Thursday, 19 May 2016 11:37

How to Do Internet Research

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The internet has made researching a topic easier than ever before. Instead of making a trip to the library, people with internet access can simply pull up a search engine, type, and click away. But, in addition to making it easier to access information, the web has also made it easier to access misinformation.However, by following some simple rules, you can avoid being fooled or misinformed by a phony, inaccurate, or biased web source.

1-Knowing Where to Begin

Decide where to start your search. If your employer, college, or university provides you with a search engine or directory, begin there. If you have access to a library database of research articles, such as EBSCOhost, start there.[4] Library databases provide you with access to peer-reviewed research, which is the gold standard for academic study. “Peer-reviewed” means that top experts in the field have reviewed the research to make sure it is accurate, trustworthy, and informed before publishing it. Even if you’re just trying to learn something for your own personal benefit, academic research will provide you with the most up-to-date, reliable information.

You can usually access these databases through your home library’s website. Some academic and universities libraries may require a password if you are accessing them remotely (from somewhere other than in the library itself).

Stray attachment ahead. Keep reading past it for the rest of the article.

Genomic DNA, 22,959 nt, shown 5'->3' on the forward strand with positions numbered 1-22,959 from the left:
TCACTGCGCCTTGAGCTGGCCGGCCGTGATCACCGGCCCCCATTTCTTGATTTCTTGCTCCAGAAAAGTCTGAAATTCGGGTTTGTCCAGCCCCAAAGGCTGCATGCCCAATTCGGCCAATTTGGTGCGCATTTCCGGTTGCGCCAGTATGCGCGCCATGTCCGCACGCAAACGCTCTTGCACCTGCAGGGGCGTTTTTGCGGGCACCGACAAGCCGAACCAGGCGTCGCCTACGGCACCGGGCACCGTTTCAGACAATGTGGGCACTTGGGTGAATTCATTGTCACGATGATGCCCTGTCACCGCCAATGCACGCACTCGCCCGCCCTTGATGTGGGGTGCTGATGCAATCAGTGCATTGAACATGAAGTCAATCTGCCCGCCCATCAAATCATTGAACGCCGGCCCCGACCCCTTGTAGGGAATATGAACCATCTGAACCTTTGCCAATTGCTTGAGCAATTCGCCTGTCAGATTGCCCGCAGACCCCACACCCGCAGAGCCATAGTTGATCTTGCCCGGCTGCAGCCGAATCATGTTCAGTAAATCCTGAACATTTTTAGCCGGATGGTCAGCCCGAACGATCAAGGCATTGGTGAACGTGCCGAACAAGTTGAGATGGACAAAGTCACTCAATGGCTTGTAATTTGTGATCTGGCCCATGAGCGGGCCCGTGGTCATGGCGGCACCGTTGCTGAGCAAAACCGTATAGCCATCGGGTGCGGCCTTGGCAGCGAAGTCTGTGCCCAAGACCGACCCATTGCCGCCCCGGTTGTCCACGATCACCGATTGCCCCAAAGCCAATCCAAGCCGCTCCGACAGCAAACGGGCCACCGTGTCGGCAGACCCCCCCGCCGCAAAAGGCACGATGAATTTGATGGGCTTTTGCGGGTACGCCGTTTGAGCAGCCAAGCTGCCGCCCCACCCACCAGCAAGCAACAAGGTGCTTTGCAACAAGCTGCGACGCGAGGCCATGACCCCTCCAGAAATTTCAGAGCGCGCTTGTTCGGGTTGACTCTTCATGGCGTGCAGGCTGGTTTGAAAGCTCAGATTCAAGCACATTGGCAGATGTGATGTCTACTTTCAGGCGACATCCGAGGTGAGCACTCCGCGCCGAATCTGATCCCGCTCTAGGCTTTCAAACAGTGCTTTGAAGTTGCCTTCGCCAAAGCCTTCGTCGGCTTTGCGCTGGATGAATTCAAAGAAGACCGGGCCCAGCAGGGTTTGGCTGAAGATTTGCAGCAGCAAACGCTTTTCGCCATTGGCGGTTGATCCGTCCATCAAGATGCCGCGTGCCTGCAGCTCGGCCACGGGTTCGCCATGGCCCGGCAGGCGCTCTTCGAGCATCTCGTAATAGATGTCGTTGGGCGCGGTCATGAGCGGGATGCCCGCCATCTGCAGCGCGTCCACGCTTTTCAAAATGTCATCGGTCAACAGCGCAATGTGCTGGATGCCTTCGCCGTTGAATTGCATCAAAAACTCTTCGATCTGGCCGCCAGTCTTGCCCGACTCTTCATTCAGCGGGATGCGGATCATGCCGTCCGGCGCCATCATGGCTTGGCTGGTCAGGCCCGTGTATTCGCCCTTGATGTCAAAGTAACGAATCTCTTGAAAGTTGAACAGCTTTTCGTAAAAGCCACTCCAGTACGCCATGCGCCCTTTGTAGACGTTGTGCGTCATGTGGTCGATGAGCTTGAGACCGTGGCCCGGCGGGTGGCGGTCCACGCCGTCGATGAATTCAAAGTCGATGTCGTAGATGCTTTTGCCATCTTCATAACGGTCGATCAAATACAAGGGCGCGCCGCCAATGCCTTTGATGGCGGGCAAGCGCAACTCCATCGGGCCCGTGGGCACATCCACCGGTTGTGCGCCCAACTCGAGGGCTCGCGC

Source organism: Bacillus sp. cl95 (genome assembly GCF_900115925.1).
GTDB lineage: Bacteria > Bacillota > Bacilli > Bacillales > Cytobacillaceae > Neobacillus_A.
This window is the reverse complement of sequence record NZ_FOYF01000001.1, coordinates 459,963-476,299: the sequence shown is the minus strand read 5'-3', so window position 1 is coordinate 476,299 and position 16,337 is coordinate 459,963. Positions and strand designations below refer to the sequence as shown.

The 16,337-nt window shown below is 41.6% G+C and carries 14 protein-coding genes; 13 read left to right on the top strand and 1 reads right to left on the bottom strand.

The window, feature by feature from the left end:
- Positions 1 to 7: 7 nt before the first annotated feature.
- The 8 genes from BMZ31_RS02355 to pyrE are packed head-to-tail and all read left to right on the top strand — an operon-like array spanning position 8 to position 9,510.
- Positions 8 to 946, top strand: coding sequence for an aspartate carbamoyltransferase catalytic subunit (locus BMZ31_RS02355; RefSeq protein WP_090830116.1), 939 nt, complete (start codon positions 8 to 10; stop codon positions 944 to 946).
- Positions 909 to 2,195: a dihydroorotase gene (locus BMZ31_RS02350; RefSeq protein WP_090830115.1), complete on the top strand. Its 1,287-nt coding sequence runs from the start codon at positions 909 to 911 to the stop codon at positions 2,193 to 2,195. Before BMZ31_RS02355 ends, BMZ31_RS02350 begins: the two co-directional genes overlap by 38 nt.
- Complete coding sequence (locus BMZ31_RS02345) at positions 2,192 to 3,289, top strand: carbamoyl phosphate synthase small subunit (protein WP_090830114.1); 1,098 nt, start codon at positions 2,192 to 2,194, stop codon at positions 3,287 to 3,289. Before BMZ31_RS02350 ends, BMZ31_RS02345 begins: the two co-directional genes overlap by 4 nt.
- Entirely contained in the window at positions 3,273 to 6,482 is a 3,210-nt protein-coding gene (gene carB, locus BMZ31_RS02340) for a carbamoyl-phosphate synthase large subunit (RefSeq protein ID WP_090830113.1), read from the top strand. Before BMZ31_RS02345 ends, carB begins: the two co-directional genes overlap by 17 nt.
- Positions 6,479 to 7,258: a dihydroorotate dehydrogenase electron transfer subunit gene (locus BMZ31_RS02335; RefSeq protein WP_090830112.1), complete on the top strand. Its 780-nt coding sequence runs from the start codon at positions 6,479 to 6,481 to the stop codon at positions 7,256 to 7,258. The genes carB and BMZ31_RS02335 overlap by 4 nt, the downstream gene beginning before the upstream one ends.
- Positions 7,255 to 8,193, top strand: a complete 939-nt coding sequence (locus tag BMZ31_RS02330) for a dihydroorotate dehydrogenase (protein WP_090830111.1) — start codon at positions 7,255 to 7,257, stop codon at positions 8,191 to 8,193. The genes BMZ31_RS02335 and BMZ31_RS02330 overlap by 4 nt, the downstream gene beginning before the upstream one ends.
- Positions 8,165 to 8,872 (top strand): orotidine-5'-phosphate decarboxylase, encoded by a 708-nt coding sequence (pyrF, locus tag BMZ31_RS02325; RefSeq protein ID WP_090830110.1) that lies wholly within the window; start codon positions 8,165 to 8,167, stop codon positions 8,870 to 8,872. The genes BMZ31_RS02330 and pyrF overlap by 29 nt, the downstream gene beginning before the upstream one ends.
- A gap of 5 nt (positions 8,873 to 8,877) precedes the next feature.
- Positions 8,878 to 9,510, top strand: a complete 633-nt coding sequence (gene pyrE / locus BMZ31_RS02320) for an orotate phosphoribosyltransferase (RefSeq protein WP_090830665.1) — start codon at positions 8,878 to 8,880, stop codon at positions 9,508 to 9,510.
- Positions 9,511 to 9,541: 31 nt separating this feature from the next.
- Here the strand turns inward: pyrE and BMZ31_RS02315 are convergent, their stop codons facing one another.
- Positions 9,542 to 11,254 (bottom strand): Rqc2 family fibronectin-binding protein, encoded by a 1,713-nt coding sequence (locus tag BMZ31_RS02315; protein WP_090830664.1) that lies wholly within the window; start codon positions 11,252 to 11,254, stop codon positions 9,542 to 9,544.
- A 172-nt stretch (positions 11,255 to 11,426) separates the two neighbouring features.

If you don’t have access to a library, try using Google Scholar for your searches. You can find academic research through this search engine, and Google Scholar will show you where you can find free copies of the articles online.

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2- Look for subject-specific databases.

Depending on the area of your research, you have several options for online databases specific to your field. For example, if you are looking for research on education, the ERIC (Education Resources Information Center) is sponsored by the United States Department of Education and provides peer-reviewed research and informational materials on education topics.[5] If you’re looking for medical or scientific research, PubMed, sponsored by the United States National Library of Medicine, is a great place to start.

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3-Ask a librarian.

If you have access to a library, make an appointment to speak with your reference librarian. These people are specially trained in helping you access the best research and knowledge available.[7] They can help you find sources and also help you determine whether sources are credible.

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4-Use regular search engines with caution.

Search engines crawl the web indexing pages by reading the words and phrases that appear on those pages. From there, the process is automated. Each search engine has an algorithm that’s used to rank results for specific searches. This means that no human is vetting the accuracy of the results. The “top” result is simply the result of an algorithm. It’s not an endorsement of the content or quality of the result.